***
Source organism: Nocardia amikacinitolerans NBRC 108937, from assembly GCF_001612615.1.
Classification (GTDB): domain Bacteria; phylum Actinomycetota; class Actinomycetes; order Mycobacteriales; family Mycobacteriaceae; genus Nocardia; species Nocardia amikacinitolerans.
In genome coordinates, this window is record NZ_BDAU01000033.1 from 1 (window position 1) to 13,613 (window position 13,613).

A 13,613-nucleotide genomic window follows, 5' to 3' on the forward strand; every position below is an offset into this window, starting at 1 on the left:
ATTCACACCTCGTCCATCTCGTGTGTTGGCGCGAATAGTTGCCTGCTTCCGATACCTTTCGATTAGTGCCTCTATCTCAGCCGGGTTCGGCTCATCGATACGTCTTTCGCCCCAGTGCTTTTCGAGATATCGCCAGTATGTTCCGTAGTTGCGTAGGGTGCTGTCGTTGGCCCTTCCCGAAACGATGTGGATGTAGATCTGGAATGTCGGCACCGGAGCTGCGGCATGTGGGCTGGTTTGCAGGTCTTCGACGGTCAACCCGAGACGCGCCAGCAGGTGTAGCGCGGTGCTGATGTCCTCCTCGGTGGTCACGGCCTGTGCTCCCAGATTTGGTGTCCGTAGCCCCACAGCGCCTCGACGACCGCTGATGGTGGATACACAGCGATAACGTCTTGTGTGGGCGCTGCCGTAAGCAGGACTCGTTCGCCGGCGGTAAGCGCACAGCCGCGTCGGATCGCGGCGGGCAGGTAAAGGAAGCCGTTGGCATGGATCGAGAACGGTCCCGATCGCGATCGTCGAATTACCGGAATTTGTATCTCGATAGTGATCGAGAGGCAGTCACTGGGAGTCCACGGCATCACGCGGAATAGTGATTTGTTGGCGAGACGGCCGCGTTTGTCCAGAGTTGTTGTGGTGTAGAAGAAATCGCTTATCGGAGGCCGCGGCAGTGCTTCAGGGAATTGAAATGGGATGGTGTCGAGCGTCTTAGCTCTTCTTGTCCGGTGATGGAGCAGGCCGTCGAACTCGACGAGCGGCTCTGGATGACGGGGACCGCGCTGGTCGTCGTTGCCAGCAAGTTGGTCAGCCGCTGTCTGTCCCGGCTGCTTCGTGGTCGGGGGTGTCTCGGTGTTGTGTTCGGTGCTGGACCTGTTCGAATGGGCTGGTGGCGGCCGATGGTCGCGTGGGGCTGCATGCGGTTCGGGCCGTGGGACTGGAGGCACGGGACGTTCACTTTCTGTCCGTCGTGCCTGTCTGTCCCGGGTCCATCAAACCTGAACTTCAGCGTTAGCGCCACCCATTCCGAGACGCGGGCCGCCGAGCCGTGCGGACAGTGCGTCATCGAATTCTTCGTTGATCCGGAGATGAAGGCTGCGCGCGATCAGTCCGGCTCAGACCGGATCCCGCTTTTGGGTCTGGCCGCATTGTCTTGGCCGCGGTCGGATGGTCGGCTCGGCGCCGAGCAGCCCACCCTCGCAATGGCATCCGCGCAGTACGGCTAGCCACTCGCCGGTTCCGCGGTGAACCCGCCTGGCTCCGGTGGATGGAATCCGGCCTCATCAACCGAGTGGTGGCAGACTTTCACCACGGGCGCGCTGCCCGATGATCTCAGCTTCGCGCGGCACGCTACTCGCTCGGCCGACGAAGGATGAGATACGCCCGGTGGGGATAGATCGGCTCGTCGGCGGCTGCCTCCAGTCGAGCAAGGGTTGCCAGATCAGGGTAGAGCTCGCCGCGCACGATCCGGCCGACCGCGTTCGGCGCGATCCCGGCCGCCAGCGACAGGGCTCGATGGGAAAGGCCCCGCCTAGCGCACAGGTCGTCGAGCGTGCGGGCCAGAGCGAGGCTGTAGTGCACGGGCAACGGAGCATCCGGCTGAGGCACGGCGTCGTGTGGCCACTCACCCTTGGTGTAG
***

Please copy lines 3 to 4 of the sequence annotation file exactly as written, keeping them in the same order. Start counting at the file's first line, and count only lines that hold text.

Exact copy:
In genome coordinates, this window is record NZ_BDAU01000033.1 from 1 (window position 1) to 13,613 (window position 13,613).

A 13,613-nucleotide genomic window follows, 5' to 3' on the forward strand; every position below is an offset into this window, starting at 1 on the left: